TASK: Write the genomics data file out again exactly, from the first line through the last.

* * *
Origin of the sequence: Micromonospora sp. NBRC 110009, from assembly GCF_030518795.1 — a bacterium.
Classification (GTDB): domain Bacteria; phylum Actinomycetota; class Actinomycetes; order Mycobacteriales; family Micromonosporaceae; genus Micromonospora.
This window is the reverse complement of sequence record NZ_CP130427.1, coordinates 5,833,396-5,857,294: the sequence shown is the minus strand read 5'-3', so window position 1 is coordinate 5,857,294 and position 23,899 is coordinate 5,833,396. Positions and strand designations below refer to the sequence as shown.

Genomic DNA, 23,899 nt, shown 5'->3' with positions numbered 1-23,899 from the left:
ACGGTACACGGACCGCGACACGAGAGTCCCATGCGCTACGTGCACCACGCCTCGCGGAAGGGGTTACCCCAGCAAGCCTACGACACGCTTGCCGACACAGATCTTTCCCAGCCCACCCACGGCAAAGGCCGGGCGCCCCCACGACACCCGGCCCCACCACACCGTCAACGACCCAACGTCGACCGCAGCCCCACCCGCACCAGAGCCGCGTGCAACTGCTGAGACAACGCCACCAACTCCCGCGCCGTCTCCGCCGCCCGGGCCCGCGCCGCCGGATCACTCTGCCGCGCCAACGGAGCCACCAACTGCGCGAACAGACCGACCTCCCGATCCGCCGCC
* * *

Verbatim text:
Origin of the sequence: Micromonospora sp. NBRC 110009, from assembly GCF_030518795.1 — a bacterium.
Classification (GTDB): domain Bacteria; phylum Actinomycetota; class Actinomycetes; order Mycobacteriales; family Micromonosporaceae; genus Micromonospora.
This window is the reverse complement of sequence record NZ_CP130427.1, coordinates 5,833,396-5,857,294: the sequence shown is the minus strand read 5'-3', so window position 1 is coordinate 5,857,294 and position 23,899 is coordinate 5,833,396. Positions and strand designations below refer to the sequence as shown.

Genomic DNA, 23,899 nt, shown 5'->3' with positions numbered 1-23,899 from the left:
ACGGTACACGGACCGCGACACGAGAGTCCCATGCGCTACGTGCACCACGCCTCGCGGAAGGGGTTACCCCAGCAAGCCTACGACACGCTTGCCGACACAGATCTTTCCCAGCCCACCCACGGCAAAGGCCGGGCGCCCCCACGACACCCGGCCCCACCACACCGTCAACGACCCAACGTCGACCGCAGCCCCACCCGCACCAGAGCCGCGTGCAACTGCTGAGACAACGCCACCAACTCCCGCGCCGTCTCCGCCGCCCGGGCCCGCGCCGCCGGATCACTCTGCCGCGCCAACGGAGCCACCAACTGCGCGAACAGACCGACCTCCCGATCCGCCGCC